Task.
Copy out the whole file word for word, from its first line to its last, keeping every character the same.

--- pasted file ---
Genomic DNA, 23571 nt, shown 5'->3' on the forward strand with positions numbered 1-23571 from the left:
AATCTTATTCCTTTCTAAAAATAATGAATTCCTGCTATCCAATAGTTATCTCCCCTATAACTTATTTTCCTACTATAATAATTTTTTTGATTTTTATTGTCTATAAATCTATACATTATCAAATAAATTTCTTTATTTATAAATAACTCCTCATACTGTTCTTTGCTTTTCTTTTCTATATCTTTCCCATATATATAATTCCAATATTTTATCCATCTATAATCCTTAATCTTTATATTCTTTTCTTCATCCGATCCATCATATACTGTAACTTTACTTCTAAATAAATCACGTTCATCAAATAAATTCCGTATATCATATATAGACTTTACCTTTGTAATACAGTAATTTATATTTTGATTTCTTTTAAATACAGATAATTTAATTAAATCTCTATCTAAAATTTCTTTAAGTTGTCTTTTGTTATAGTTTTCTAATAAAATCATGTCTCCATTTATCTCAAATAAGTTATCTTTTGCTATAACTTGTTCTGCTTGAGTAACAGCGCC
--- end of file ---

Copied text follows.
Genomic DNA, 23571 nt, shown 5'->3' on the forward strand with positions numbered 1-23571 from the left:
AATCTTATTCCTTTCTAAAAATAATGAATTCCTGCTATCCAATAGTTATCTCCCCTATAACTTATTTTCCTACTATAATAATTTTTTTGATTTTTATTGTCTATAAATCTATACATTATCAAATAAATTTCTTTATTTATAAATAACTCCTCATACTGTTCTTTGCTTTTCTTTTCTATATCTTTCCCATATATATAATTCCAATATTTTATCCATCTATAATCCTTAATCTTTATATTCTTTTCTTCATCCGATCCATCATATACTGTAACTTTACTTCTAAATAAATCACGTTCATCAAATAAATTCCGTATATCATATATAGACTTTACCTTTGTAATACAGTAATTTATATTTTGATTTCTTTTAAATACAGATAATTTAATTAAATCTCTATCTAAAATTTCTTTAAGTTGTCTTTTGTTATAGTTTTCTAATAAAATCATGTCTCCATTTATCTCAAATAAGTTATCTTTTGCTATAACTTGTTCTGCTTGAGTAACAGCGCC